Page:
Hot, Hot Chicken: A Nashville Story

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Product Details
Price
$19.95  $18.55
Publisher
Vanderbilt University Press
Publish Date
Pages
228
Dimensions
5.98 X 9.02 X 0.52 inches | 0.75 pounds
Language
English
Type
Paperback
EAN/UPC
9780826501769

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About the Author
Rachel Louise Martin is a writer and public intellectual. She holds a PhD in women's and gender history from the University of North Carolina, Chapel Hill. Her work has appeared in O Magazine, Oxford American, The Atlantic online, Bitter Southerner, CityLab, and Catapult. She has been featured on the BBC's Food Chain, KCRW's Good Food, and The Michelle Meow Show.
Reviews
"Focusing on a single dish and the branches of the Prince family who created it, Rachel Louise Martin uses Nashville's signature, world-famous hot chicken to guide us through the history of a quintessential southern American town. This book serves as a comprehensive guide to a great city and to the people who were positively influenced by the very African American culture it sought, so often, to undermine. The delicacy of hot chicken is a thread between two cultures and gives historical perspective to this culinary craze."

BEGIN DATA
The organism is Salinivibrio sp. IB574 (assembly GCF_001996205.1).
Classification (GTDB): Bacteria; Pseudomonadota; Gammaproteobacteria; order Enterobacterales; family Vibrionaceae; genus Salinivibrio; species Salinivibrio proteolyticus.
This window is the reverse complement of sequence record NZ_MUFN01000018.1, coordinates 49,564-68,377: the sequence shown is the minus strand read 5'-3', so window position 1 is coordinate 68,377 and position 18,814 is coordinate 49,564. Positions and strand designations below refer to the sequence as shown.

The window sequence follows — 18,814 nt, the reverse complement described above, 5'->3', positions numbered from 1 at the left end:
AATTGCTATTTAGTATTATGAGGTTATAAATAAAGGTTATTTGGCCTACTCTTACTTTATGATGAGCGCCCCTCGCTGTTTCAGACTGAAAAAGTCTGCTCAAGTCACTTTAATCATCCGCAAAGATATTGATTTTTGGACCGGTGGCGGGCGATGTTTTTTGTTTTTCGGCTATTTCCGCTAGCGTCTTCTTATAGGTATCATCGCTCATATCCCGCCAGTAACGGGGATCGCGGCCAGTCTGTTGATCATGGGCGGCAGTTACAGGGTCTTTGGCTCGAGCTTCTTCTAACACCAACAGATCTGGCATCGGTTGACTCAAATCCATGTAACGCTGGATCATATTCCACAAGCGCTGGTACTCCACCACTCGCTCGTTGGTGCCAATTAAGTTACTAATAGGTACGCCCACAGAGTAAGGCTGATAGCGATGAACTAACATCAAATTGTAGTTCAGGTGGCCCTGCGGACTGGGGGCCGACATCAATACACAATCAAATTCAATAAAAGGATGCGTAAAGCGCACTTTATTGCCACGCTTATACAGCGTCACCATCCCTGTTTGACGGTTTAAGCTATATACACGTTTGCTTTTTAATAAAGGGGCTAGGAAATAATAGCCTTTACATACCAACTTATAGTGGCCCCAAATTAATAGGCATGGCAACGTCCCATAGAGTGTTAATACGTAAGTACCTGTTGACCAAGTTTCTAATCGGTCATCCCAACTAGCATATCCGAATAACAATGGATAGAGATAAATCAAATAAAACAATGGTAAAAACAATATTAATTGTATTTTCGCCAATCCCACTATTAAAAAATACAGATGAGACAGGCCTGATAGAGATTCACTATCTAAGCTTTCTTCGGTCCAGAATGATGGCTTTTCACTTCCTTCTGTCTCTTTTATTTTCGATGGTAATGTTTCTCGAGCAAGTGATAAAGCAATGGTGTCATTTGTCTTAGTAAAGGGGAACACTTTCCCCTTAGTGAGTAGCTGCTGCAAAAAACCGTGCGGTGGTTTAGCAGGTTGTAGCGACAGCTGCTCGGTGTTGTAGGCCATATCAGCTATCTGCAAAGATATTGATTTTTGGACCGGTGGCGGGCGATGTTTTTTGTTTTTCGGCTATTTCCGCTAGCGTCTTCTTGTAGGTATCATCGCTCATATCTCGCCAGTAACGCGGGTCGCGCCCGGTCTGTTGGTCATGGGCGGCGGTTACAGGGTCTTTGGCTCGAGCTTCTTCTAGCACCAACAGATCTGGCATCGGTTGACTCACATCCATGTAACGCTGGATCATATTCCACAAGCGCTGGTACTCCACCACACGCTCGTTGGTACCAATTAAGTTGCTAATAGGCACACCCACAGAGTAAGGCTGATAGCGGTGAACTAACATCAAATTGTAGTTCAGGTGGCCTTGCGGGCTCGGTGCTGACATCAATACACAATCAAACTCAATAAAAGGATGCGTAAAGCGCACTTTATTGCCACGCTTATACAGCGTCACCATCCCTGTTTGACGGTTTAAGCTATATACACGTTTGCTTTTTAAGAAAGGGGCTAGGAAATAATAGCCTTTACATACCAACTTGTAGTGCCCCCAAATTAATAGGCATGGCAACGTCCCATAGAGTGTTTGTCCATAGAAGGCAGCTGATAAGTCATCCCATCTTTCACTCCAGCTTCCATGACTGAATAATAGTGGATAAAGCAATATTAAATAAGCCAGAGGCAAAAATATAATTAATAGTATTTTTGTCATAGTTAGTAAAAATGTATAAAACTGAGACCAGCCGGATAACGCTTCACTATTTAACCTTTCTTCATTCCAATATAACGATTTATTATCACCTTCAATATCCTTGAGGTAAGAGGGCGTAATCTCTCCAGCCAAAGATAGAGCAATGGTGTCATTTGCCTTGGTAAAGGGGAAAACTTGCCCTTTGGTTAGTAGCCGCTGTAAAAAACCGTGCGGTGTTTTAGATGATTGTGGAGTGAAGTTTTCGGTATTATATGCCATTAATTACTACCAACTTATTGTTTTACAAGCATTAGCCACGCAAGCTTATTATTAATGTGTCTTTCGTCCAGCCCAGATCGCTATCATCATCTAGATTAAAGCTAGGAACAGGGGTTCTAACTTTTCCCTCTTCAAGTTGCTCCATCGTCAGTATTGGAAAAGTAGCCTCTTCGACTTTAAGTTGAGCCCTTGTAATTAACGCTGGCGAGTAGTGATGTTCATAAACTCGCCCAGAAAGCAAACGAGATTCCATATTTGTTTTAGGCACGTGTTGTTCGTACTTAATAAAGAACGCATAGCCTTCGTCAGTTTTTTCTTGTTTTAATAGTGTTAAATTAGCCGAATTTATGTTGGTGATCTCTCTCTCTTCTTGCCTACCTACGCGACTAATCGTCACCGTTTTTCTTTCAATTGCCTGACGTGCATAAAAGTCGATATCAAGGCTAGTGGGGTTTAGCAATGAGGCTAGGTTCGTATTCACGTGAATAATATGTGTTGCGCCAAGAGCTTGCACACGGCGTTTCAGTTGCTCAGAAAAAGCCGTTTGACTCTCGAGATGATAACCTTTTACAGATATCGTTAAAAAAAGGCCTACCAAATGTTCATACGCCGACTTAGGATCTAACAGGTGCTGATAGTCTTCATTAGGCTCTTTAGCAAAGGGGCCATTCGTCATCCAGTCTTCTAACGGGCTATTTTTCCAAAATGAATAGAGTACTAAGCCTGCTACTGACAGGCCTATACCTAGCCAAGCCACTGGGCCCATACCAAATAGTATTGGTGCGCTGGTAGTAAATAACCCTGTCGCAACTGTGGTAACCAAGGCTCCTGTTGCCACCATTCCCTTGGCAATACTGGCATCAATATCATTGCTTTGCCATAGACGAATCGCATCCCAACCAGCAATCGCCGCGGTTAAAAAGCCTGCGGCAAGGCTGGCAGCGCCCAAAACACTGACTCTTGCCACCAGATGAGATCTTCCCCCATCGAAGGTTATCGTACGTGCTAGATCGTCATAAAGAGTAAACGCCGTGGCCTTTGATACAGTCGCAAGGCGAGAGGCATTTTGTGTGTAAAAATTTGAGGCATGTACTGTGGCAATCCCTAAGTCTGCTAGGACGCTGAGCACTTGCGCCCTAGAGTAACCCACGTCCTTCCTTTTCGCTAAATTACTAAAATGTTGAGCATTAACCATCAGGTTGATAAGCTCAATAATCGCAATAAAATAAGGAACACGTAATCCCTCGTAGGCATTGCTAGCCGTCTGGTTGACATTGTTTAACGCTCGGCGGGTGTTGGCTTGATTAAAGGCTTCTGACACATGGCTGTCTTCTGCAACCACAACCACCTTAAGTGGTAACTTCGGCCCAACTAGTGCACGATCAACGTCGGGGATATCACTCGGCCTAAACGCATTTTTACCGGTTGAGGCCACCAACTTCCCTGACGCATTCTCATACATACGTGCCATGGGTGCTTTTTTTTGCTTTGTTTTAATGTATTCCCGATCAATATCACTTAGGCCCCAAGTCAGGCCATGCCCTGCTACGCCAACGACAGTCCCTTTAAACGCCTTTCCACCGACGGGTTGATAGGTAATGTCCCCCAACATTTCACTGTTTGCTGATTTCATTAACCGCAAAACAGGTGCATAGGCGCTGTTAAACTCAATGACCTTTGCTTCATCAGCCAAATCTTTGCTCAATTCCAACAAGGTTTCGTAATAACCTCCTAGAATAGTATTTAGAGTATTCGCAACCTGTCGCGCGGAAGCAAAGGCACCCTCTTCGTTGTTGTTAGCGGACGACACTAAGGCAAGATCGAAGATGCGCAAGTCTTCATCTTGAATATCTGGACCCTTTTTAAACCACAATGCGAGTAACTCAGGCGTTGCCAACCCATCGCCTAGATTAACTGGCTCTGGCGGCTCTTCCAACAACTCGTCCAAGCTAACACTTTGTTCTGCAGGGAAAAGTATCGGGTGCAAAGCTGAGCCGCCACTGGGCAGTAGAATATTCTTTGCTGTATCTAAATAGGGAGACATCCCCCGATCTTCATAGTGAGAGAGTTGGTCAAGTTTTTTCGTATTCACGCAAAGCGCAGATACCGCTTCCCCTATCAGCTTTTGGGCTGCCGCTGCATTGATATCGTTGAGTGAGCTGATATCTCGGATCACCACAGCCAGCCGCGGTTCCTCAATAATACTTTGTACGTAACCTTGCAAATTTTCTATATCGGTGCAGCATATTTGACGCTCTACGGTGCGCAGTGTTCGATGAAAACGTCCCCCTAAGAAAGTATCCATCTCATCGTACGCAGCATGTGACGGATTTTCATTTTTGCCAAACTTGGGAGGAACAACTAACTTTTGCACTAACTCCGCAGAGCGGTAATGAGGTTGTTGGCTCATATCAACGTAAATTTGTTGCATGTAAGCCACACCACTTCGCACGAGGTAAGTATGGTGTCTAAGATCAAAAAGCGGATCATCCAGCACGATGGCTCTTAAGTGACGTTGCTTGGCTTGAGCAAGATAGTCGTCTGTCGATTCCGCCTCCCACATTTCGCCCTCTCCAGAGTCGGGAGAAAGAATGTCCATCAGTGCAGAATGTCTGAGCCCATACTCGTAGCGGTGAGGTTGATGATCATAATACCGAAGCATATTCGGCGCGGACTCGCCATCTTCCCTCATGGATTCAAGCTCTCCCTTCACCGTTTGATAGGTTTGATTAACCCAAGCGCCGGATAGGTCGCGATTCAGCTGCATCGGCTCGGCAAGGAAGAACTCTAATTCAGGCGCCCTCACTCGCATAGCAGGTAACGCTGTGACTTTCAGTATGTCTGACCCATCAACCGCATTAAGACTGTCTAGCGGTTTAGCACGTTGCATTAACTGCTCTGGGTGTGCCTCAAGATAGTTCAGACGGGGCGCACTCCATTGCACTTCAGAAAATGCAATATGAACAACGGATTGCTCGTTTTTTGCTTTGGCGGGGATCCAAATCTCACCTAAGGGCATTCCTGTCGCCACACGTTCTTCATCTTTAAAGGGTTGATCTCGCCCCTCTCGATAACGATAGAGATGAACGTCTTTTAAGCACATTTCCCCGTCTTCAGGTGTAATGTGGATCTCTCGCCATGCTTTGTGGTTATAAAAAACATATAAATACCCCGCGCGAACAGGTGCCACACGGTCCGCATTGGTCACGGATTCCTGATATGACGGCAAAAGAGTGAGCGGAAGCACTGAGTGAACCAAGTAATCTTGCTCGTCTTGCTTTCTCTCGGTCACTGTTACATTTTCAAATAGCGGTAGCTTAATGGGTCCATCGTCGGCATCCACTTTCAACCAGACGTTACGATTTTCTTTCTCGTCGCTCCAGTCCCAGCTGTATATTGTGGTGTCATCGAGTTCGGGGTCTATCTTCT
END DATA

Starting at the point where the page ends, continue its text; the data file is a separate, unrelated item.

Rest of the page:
--Carla Hall, chef and author of Carla Hall's Soul Food: Everyday and Celebration
"Nashville hot chicken is what best represents the soul of the city, and Rachel Martin describes its storied history. With a crunchy, spicy exterior, and a warm, melting center, it embodies what Nashville is all about."
--Maneet Chauhan, James Beard Award-winning chef, TV personality, restaurateur, and author of Chaat
"Historically, when we have heard about chicken and African American communities, it is from the perspective of stereotypes and offenses. Rachel Louise Martin has joined the voices that are turning the tide on recognizing the many contributions made by African Americans to cooking 'the gospel bird.' From their migration to Nashville to the present, Martin has shared the story of the Prince family and their place in history as the primary creators of the hot chicken phenomena. This is exciting reading filled with nuggets of African American histories of food, taste, labor, economics, race, gender, place, region, community, and so much more. It is at the same time a gastronomic study, memoir, and illumination of perseverance as much as it is about the ways culinary landscapes can be contentious and even triumphant. It can and should be taught in courses on entrepreneurship, labor, storytelling, material culture, and regionalism, among so many others. And it absolutely is a food history that should be read by all!"
--Psyche Williams-Forson, author of Building Houses out of Chicken Legs: Black Women, Food, and Power